The North Carolina Courage utterly dominated NWSL in 2018. Numbers sometimes lie, but NC’s certainly do not: a 17-1-6 record, with 53 GF and 17 GA, for by far the highest goal differential in the league, as 2nd-place Portland had a GD of 12. NC soared to the top of the table with 57 points, while once again Portland struggled along in their wake with 42.
NC wasn’t untouchable; there were lots of close results, like a back-and-forth 4-3 win over the Orlando Pride in May, a tough 1-1 tie with Chicago in August, and their only loss of the season, a 1-0 defeat to the Utah Royals in June.
But they did seem unstoppable, only really faltering in early June with that loss following a 1-1 tie against Houston. And even then, they promptly accelerated again with a 4-1 win over the Reign, a 3-0 win over the Pride, and a 4-1 win over Chicago, for 11 goals in three games over 12 days.
Will the 2019 season be the same? NC as the overleveled, overequipped player blasting through the game and squashing the final boss to take the championship? Or, with the World Cup snatching up everyone’s internationals, will they be in the same bucket as everyone else? Let’s look at the factors that helped them in 2018.
Core members of the team
It really can’t be overstated what a power duo Sam Mewis and McCall Zerboni make. The two of them can absolutely smother just about any midfield space they’re put into, and while you’re busy trying desperately to break free of them, Crystal Dunn and Debinha are wreaking havoc on your wings or destroying your center because Paul Riley played Crystal Dunn as the #10 of your nightmares for most of the season. NC also had Denise O’Sullivan available as a super capable Zerboni backup who could also slide to the wing, and they also had Heather O’Reilly available off the bench. Heather O’Reilly! Easily a starting player on many other NWSL teams, but off the bench for NC!
NC also had a stingy defense, led by central defender Abby Erceg, who started and played in all 24 games, and managed to bank two goals and two assists of her own. Erceg formed a great partnership with Abby Dahlkemper for the best GA in the league in 2018.
And then up top there were Jess McDonald and Lynn Williams as a dynamic attacking pair, combining for 21 of NC’s 53 goals. Williams, McDonald, and Dunn were three of the 10 shot-takers in the league in 2018, with Williams taking 93 shots over 21 games, compared to Sam Kerr at #2 who took 88 shots over 19 games. That brings us to...
Paul Riley’s coaching
The Courage weren’t particularly efficient about scoring - also consider that Kerr took fewer shots over fewer games but still scored more goals overall than Williams, 16 to her 14 - but there’s definitely something to be said about just hammering a team with shots until something goes in because your setup allows you to do so mostly with impunity. And that’s down to Paul Riley’s tactics and coaching. Look at these shot maps from three close games - 1-1 against Chicago, 4-3 against Orlando, and 1-1 against the Reign.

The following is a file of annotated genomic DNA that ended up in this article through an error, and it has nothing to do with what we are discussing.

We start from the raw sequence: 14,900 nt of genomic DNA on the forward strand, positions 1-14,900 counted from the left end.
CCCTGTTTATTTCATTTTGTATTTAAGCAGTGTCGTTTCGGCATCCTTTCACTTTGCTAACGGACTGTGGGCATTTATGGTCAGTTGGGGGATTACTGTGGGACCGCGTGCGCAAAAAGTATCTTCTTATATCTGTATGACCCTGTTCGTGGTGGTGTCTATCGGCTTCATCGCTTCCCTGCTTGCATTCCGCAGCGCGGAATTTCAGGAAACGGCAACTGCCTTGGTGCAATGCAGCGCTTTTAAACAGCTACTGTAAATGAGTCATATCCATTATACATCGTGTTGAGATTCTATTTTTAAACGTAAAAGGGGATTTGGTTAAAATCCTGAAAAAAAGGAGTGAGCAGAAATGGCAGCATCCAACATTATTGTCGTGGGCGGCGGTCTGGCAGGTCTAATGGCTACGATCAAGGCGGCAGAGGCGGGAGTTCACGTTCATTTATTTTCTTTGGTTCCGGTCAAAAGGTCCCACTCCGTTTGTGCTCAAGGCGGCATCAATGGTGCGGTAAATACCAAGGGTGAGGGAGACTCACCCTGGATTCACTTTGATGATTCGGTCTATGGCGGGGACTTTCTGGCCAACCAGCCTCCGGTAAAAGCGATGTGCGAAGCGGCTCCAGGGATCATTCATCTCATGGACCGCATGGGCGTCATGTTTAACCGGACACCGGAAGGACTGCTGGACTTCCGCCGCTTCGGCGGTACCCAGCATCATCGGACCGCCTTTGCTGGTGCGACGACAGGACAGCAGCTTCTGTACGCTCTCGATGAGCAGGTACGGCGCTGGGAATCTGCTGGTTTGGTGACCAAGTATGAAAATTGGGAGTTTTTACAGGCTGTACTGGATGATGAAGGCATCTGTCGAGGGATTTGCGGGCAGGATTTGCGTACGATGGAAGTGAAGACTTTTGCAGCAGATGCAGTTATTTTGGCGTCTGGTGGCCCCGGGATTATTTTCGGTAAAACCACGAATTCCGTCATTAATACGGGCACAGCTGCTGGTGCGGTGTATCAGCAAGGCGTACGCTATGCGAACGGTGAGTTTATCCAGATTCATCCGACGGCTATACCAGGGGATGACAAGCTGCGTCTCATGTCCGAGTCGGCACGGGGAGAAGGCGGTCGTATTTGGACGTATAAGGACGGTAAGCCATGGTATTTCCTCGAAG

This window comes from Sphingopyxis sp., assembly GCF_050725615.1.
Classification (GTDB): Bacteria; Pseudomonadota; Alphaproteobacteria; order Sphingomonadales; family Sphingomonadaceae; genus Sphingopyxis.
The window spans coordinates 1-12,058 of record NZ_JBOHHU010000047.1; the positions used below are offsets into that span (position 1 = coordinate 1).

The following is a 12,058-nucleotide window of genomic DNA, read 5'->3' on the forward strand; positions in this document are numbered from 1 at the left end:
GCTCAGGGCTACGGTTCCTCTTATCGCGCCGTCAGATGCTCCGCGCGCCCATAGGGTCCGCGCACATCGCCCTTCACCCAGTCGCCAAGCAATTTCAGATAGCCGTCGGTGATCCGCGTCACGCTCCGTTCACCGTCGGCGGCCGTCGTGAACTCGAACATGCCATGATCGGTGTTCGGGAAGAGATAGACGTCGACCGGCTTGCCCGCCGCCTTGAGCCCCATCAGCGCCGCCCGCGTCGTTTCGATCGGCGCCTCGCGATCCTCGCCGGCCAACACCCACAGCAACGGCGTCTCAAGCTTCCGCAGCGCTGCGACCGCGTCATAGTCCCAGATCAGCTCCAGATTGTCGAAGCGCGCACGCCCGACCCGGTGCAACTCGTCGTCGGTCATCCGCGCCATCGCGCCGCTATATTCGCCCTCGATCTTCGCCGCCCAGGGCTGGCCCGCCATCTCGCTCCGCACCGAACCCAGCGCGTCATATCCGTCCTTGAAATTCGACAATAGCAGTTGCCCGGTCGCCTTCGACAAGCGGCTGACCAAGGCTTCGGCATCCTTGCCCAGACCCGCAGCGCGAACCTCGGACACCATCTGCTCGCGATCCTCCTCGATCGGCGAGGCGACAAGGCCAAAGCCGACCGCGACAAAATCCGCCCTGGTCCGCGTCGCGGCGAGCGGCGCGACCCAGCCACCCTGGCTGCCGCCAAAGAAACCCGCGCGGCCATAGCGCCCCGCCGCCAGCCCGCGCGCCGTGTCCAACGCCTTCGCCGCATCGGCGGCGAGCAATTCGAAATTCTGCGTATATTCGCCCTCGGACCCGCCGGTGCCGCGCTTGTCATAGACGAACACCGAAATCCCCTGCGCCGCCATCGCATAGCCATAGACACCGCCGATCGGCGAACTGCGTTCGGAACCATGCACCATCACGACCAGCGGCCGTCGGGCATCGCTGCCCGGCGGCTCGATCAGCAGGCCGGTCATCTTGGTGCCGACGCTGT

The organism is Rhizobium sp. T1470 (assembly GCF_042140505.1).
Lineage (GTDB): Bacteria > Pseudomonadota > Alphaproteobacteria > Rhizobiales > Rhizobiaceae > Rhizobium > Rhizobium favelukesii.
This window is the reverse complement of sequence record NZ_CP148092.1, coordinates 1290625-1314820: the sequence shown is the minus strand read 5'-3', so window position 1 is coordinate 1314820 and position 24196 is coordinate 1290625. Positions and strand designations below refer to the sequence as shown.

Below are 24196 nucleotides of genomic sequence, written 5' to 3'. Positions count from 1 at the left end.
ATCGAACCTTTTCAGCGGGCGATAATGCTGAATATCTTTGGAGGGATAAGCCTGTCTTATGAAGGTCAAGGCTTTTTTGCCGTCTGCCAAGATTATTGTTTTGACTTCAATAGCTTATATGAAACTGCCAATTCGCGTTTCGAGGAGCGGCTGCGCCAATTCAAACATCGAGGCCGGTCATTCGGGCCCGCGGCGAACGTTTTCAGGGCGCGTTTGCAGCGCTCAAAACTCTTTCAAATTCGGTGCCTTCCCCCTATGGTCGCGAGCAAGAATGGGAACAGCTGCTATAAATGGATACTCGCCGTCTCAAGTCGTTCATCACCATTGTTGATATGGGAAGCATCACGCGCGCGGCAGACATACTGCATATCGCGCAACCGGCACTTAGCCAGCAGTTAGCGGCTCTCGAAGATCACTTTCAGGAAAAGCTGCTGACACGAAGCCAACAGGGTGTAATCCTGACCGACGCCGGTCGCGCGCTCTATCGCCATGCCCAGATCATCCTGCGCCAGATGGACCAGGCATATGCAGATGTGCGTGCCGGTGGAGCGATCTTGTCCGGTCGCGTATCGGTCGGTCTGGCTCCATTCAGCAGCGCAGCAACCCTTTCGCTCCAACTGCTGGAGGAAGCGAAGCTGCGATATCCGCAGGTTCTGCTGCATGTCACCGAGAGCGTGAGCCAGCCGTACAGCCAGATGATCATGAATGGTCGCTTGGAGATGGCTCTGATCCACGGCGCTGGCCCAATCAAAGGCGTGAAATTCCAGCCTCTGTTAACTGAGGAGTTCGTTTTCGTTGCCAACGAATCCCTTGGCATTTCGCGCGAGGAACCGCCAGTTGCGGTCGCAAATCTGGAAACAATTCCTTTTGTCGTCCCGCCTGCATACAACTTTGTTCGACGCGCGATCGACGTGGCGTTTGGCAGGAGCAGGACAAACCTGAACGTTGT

Anxiety-making if you’re not a Courage fan, no? The Courage can shoot and recover, shoot and recover, until your motor is sputtering and the check engine light is dinging really insistently because you’ve pushed your luck 100 miles too many. Their press was enough to leave teams looking like they’d been professionally dry-cleaned with extra starch.
Let’s also talk about that Crystal-Dunn-10 thing, because it worked like aces. Dunn said around the championship last year that Riley empowered her to play the 10 the way she saw fit, which meant not acting as a pure playmaker, but as someone with a lot of discretion to attack from almost anywhere on the field. Here’s Dunn’s passing from NC’s 4-1 win in June over the Reign, a team with a similarly stingy defense, and from the semifinal against Chicago.
Against the Reign, she had some ill-fated medium range balls out of midfield, but Dunn is everywhere all the time, interweaving her play to bamboozle defenses or picking out key forward passes or even working hard to recover on defense, something she’s said she focuses on from a particularly technical perspective since she considers it a weakness relative to her attacking strengths. Against Chicago, she’s working the flanks more, setting up those key crosses. But she’s clearly capable of working anywhere and everywhere on the field.